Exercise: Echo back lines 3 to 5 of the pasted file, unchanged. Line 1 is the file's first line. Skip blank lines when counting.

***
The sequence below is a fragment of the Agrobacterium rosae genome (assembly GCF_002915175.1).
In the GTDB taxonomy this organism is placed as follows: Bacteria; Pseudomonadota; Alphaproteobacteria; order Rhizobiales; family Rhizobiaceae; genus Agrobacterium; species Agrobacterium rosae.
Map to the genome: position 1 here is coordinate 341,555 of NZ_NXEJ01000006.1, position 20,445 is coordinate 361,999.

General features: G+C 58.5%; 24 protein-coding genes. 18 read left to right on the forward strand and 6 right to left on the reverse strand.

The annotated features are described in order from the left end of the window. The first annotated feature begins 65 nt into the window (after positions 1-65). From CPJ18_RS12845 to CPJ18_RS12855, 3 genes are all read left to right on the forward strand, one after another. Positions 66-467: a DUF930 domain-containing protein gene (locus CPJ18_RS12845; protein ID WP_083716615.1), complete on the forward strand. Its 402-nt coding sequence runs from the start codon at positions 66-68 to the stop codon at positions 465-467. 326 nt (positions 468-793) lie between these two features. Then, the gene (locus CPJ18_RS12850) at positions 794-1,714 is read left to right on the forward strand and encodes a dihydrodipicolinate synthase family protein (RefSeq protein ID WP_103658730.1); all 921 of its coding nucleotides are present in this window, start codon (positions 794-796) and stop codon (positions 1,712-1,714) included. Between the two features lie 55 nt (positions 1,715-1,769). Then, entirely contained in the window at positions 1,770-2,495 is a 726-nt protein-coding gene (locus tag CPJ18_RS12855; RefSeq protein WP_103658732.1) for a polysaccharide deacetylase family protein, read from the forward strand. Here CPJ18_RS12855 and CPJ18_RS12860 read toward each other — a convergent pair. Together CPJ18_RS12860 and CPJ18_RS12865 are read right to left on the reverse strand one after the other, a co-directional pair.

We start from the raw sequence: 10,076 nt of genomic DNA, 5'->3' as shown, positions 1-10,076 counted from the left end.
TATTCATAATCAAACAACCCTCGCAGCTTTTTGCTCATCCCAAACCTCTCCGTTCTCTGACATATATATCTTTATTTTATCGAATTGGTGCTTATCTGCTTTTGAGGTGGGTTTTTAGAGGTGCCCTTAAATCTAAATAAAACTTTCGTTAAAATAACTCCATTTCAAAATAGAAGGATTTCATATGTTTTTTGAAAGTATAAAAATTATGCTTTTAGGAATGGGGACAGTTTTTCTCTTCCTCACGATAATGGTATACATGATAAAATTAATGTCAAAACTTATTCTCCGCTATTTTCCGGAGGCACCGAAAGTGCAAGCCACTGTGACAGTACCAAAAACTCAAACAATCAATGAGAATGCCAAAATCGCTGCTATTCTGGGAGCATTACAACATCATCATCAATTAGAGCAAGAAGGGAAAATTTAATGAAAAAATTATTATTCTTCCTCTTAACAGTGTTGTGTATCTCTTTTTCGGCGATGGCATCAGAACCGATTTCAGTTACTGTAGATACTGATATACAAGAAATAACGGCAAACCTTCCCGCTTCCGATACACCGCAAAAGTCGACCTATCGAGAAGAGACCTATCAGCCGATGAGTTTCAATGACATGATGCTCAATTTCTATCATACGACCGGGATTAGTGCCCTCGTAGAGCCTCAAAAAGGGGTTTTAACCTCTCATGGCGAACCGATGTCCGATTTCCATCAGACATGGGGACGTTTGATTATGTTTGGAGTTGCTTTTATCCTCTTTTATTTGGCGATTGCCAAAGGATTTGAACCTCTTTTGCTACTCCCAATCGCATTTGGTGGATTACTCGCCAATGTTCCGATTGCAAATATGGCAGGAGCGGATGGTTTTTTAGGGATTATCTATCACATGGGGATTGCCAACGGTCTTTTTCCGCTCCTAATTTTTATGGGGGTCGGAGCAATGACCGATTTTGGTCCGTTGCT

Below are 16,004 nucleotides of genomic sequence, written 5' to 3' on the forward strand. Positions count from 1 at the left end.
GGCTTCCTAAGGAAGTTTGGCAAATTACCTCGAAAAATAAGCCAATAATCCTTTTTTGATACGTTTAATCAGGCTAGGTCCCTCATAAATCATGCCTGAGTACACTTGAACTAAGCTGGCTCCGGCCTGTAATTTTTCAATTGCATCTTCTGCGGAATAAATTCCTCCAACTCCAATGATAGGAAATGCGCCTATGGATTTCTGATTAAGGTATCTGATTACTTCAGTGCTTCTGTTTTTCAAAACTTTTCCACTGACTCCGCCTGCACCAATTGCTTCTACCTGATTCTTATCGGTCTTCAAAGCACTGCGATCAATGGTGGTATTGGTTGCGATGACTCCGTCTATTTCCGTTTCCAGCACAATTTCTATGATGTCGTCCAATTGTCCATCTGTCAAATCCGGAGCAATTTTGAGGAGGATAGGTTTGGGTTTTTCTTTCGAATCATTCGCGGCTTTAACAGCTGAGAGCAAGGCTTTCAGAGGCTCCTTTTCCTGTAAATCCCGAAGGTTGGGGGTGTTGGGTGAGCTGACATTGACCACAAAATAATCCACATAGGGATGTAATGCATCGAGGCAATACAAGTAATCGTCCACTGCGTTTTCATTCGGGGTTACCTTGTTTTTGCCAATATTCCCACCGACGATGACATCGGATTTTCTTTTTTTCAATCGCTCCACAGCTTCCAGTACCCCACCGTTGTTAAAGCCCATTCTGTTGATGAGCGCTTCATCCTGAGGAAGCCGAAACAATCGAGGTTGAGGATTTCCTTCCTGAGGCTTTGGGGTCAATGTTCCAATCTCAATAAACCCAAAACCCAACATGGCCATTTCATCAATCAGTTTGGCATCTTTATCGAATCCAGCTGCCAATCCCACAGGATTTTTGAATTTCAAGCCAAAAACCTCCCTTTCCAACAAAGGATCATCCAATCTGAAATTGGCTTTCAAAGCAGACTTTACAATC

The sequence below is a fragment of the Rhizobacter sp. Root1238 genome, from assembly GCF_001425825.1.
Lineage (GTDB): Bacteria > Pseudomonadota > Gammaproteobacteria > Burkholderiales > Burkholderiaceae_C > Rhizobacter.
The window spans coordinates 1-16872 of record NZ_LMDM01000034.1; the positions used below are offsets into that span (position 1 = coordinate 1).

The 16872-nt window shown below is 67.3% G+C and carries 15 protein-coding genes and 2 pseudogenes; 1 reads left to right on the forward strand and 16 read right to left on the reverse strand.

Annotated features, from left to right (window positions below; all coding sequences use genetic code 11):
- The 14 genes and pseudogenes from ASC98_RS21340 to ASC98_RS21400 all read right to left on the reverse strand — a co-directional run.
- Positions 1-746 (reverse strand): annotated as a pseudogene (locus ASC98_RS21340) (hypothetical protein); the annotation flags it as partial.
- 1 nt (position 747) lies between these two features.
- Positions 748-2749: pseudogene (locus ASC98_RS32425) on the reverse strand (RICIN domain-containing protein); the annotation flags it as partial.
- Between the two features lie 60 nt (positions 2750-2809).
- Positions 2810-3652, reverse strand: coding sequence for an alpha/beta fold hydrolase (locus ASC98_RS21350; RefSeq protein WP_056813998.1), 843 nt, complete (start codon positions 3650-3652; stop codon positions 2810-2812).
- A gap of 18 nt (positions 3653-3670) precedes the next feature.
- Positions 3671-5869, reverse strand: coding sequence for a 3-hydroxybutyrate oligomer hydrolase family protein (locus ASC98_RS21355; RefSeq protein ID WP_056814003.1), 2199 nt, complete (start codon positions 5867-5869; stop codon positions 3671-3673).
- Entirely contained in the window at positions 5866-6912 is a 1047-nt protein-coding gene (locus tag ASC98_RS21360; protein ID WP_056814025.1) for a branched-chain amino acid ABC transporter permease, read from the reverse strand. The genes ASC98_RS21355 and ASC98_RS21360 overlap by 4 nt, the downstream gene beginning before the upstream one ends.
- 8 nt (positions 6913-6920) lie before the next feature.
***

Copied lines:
Map to the genome: position 1 here is coordinate 341,555 of NZ_NXEJ01000006.1, position 20,445 is coordinate 361,999.

General features: G+C 58.5%; 24 protein-coding genes. 18 read left to right on the forward strand and 6 right to left on the reverse strand.

The annotated features are described in order from the left end of the window. The first annotated feature begins 65 nt into the window (after positions 1-65). From CPJ18_RS12845 to CPJ18_RS12855, 3 genes are all read left to right on the forward strand, one after another. Positions 66-467: a DUF930 domain-containing protein gene (locus CPJ18_RS12845; protein ID WP_083716615.1), complete on the forward strand. Its 402-nt coding sequence runs from the start codon at positions 66-68 to the stop codon at positions 465-467. 326 nt (positions 468-793) lie between these two features. Then, the gene (locus CPJ18_RS12850) at positions 794-1,714 is read left to right on the forward strand and encodes a dihydrodipicolinate synthase family protein (RefSeq protein ID WP_103658730.1); all 921 of its coding nucleotides are present in this window, start codon (positions 794-796) and stop codon (positions 1,712-1,714) included. Between the two features lie 55 nt (positions 1,715-1,769). Then, entirely contained in the window at positions 1,770-2,495 is a 726-nt protein-coding gene (locus tag CPJ18_RS12855; RefSeq protein WP_103658732.1) for a polysaccharide deacetylase family protein, read from the forward strand. Here CPJ18_RS12855 and CPJ18_RS12860 read toward each other — a convergent pair. Together CPJ18_RS12860 and CPJ18_RS12865 are read right to left on the reverse strand one after the other, a co-directional pair.